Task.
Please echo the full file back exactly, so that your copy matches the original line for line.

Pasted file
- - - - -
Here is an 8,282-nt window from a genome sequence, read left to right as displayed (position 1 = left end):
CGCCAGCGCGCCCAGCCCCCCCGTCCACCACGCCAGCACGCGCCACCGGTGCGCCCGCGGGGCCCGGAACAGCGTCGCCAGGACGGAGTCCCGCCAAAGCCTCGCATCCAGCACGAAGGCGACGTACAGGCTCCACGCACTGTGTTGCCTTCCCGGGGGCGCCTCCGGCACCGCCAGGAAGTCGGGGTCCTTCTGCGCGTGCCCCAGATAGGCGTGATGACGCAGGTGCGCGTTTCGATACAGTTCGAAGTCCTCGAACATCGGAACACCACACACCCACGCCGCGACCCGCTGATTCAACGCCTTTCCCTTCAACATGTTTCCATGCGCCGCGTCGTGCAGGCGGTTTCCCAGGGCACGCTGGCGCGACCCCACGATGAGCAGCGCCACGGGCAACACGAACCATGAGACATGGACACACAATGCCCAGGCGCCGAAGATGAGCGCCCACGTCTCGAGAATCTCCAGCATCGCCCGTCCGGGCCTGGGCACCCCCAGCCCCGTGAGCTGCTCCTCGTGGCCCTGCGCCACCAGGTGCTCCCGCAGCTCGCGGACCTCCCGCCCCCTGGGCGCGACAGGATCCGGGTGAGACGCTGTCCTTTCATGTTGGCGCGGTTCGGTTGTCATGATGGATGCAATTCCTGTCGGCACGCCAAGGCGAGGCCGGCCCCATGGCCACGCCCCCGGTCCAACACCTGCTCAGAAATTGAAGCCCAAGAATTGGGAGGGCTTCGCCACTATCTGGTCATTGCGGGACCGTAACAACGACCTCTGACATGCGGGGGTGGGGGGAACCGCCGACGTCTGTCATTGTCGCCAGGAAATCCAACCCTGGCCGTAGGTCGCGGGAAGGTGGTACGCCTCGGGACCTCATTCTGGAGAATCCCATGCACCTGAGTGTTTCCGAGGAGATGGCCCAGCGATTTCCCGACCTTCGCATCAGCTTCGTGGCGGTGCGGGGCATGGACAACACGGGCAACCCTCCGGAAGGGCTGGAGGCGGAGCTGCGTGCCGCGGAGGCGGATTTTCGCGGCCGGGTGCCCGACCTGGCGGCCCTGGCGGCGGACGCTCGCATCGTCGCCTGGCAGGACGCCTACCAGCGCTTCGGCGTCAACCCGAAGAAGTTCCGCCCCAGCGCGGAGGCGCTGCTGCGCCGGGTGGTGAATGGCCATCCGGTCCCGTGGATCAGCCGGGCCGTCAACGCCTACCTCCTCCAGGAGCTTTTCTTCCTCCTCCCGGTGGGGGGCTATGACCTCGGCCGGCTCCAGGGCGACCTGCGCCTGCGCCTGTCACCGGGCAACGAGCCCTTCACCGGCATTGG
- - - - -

Here is an 8,282-nt window from a genome sequence, read left to right as displayed (position 1 = left end):
CGCCAGCGCGCCCAGCCCCCCCGTCCACCACGCCAGCACGCGCCACCGGTGCGCCCGCGGGGCCCGGAACAGCGTCGCCAGGACGGAGTCCCGCCAAAGCCTCGCATCCAGCACGAAGGCGACGTACAGGCTCCACGCACTGTGTTGCCTTCCCGGGGGCGCCTCCGGCACCGCCAGGAAGTCGGGGTCCTTCTGCGCGTGCCCCAGATAGGCGTGATGACGCAGGTGCGCGTTTCGATACAGTTCGAAGTCCTCGAACATCGGAACACCACACACCCACGCCGCGACCCGCTGATTCAACGCCTTTCCCTTCAACATGTTTCCATGCGCCGCGTCGTGCAGGCGGTTTCCCAGGGCACGCTGGCGCGACCCCACGATGAGCAGCGCCACGGGCAACACGAACCATGAGACATGGACACACAATGCCCAGGCGCCGAAGATGAGCGCCCACGTCTCGAGAATCTCCAGCATCGCCCGTCCGGGCCTGGGCACCCCCAGCCCCGTGAGCTGCTCCTCGTGGCCCTGCGCCACCAGGTGCTCCCGCAGCTCGCGGACCTCCCGCCCCCTGGGCGCGACAGGATCCGGGTGAGACGCTGTCCTTTCATGTTGGCGCGGTTCGGTTGTCATGATGGATGCAATTCCTGTCGGCACGCCAAGGCGAGGCCGGCCCCATGGCCACGCCCCCGGTCCAACACCTGCTCAGAAATTGAAGCCCAAGAATTGGGAGGGCTTCGCCACTATCTGGTCATTGCGGGACCGTAACAACGACCTCTGACATGCGGGGGTGGGGGGAACCGCCGACGTCTGTCATTGTCGCCAGGAAATCCAACCCTGGCCGTAGGTCGCGGGAAGGTGGTACGCCTCGGGACCTCATTCTGGAGAATCCCATGCACCTGAGTGTTTCCGAGGAGATGGCCCAGCGATTTCCCGACCTTCGCATCAGCTTCGTGGCGGTGCGGGGCATGGACAACACGGGCAACCCTCCGGAAGGGCTGGAGGCGGAGCTGCGTGCCGCGGAGGCGGATTTTCGCGGCCGGGTGCCCGACCTGGCGGCCCTGGCGGCGGACGCTCGCATCGTCGCCTGGCAGGACGCCTACCAGCGCTTCGGCGTCAACCCGAAGAAGTTCCGCCCCAGCGCGGAGGCGCTGCTGCGCCGGGTGGTGAATGGCCATCCGGTCCCGTGGATCAGCCGGGCCGTCAACGCCTACCTCCTCCAGGAGCTTTTCTTCCTCCTCCCGGTGGGGGGCTATGACCTCGGCCGGCTCCAGGGCGACCTGCGCCTGCGCCTGTCACCGGGCAACGAGCCCTTCACCGGCATTGG